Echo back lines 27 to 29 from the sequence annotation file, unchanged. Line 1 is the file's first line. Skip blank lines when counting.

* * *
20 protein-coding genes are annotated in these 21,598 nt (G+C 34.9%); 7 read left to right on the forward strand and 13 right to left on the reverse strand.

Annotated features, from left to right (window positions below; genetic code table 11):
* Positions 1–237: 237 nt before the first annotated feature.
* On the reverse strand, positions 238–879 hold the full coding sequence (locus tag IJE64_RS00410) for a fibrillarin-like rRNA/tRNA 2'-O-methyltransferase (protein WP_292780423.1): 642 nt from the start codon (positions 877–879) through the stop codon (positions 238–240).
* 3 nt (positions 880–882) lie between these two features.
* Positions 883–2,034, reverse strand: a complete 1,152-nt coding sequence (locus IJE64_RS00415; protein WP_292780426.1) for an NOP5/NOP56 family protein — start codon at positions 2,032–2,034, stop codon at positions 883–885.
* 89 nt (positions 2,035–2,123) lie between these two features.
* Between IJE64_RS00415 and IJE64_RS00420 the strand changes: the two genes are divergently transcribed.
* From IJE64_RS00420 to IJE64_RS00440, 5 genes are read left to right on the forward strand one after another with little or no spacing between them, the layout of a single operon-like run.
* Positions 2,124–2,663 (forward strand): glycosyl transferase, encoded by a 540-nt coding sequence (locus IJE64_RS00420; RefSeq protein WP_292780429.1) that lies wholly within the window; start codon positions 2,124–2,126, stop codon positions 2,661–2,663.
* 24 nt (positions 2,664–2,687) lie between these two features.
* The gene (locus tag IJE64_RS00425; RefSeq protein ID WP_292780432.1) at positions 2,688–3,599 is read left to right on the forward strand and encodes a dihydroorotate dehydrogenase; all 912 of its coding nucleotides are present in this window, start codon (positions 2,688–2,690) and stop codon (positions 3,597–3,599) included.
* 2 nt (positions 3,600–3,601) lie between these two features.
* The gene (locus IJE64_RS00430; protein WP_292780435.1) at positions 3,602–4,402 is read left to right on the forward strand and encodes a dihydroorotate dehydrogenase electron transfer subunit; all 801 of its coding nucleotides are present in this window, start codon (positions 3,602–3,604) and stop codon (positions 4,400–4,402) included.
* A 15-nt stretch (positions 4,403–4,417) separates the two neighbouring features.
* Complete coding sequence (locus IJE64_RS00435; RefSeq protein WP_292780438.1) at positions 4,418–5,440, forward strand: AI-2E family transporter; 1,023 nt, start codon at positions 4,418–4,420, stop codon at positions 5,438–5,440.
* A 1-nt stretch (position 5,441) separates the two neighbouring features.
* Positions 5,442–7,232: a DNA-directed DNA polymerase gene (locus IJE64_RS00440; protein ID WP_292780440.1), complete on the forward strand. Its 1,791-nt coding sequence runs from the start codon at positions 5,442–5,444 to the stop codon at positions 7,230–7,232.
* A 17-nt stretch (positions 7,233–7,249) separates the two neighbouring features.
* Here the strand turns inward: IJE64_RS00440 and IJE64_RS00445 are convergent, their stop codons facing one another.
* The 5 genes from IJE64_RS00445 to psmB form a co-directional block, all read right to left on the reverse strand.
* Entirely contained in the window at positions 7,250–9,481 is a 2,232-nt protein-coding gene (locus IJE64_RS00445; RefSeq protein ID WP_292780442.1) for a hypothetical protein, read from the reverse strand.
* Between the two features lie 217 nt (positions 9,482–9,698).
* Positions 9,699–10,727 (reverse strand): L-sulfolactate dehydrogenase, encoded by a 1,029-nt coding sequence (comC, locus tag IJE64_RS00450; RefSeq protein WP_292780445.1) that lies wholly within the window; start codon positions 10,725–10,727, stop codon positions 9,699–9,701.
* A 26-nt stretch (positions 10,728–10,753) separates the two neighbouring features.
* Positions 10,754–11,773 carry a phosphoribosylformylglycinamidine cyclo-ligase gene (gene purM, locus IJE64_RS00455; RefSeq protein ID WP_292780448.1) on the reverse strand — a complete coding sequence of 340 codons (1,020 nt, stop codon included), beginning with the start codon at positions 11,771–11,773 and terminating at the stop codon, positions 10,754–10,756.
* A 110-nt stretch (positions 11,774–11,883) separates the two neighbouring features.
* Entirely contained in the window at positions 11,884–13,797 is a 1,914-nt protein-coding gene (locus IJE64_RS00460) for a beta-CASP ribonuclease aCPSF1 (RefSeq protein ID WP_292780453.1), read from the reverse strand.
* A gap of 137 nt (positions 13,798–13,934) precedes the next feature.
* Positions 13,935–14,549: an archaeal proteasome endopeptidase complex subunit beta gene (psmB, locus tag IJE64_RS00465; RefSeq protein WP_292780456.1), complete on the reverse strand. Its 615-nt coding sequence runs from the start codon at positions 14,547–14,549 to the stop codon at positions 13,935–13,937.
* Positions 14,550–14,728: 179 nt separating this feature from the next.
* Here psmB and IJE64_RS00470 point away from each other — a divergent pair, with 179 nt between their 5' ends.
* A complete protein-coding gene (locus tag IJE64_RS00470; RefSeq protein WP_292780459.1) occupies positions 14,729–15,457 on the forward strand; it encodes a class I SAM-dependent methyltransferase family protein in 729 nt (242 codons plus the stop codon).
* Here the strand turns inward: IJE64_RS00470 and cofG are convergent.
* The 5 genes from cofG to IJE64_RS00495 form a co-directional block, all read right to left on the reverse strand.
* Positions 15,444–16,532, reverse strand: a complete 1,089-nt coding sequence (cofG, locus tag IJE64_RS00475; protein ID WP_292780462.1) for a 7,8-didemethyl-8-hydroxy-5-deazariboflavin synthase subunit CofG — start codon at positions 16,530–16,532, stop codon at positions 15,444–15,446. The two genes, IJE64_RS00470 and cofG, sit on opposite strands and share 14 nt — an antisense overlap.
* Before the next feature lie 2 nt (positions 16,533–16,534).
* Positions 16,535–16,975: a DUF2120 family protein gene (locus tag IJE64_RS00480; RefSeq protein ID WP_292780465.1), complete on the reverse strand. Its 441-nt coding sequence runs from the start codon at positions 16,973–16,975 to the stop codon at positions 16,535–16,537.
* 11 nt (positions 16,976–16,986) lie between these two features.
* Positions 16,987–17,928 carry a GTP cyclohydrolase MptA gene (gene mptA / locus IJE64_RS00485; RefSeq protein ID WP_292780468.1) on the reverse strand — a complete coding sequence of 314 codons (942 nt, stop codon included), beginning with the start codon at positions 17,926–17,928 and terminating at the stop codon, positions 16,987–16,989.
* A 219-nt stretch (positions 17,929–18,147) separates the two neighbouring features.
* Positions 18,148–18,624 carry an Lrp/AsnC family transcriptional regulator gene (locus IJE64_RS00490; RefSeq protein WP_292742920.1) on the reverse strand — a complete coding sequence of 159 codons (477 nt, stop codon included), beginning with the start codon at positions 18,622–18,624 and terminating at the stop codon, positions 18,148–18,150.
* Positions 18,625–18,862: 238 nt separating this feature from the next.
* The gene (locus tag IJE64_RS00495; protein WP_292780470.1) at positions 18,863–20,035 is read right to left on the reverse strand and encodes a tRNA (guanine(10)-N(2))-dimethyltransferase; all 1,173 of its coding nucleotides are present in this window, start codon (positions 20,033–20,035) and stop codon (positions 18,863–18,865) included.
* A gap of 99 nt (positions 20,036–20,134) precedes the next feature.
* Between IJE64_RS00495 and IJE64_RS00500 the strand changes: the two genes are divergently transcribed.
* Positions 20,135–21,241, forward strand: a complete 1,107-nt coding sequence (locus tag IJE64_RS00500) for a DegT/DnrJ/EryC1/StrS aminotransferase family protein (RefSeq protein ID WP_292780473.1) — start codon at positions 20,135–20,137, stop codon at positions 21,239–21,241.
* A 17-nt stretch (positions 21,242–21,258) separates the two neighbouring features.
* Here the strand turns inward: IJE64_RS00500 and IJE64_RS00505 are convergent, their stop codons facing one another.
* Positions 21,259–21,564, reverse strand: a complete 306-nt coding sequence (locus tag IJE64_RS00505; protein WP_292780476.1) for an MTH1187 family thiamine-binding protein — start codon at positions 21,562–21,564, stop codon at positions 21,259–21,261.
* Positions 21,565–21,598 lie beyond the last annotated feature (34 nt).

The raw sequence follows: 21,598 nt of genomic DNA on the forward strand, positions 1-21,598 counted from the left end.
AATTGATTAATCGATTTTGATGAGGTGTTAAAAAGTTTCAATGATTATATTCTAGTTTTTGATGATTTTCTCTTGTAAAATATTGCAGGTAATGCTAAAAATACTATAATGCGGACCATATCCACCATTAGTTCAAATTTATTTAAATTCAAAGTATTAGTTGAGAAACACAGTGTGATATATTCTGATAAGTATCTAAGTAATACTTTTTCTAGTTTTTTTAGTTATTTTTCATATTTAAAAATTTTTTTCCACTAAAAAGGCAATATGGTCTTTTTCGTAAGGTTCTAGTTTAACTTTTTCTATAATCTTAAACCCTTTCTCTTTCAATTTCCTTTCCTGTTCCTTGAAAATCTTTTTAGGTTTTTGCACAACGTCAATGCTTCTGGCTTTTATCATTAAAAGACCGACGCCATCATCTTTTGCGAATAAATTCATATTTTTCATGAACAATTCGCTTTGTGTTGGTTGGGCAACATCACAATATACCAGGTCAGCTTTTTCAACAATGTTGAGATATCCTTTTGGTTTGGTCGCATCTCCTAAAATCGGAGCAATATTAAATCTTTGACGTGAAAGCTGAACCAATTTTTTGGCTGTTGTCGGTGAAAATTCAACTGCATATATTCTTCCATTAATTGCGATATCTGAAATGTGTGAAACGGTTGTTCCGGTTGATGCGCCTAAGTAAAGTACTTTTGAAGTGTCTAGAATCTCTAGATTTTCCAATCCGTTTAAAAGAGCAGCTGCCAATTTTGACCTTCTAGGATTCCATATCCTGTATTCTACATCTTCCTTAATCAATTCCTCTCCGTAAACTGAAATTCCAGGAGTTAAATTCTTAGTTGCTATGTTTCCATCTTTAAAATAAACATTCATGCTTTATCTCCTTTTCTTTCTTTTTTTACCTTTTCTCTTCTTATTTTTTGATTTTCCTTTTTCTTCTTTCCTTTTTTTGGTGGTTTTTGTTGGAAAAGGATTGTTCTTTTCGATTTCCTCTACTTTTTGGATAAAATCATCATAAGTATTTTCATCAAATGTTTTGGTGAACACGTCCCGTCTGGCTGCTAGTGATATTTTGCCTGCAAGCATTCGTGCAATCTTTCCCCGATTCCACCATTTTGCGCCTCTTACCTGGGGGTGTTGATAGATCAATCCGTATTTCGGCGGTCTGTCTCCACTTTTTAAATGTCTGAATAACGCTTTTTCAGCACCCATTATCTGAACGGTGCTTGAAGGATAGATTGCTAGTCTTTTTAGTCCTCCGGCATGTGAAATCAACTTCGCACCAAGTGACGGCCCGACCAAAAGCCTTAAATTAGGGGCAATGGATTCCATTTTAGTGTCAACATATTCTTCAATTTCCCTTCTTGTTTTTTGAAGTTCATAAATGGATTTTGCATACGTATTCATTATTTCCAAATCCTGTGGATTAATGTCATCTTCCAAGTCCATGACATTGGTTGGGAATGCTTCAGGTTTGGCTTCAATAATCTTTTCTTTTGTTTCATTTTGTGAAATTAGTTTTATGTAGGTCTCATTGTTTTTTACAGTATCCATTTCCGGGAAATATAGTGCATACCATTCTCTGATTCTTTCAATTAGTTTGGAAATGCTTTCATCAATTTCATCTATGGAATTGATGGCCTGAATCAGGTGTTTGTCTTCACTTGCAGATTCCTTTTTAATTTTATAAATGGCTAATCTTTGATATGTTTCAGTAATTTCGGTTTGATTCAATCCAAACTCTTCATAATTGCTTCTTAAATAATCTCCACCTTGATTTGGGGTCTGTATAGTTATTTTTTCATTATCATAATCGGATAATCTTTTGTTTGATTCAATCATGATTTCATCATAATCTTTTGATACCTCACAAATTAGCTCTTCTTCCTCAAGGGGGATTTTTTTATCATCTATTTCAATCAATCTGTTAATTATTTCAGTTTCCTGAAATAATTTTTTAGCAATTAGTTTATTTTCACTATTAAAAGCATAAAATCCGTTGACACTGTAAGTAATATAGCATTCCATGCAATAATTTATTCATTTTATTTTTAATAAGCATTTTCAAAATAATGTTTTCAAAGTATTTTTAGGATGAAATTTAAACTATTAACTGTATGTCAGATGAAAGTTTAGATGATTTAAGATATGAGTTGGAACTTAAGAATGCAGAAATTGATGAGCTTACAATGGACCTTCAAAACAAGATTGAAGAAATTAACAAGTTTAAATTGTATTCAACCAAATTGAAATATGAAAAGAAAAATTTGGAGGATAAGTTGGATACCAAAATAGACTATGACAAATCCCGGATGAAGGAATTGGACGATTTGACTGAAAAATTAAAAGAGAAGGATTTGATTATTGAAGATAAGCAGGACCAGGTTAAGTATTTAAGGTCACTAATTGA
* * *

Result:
* A 110-nt stretch (positions 11,774–11,883) separates the two neighbouring features.
* Entirely contained in the window at positions 11,884–13,797 is a 1,914-nt protein-coding gene (locus IJE64_RS00460) for a beta-CASP ribonuclease aCPSF1 (RefSeq protein ID WP_292780453.1), read from the reverse strand.
* A gap of 137 nt (positions 13,798–13,934) precedes the next feature.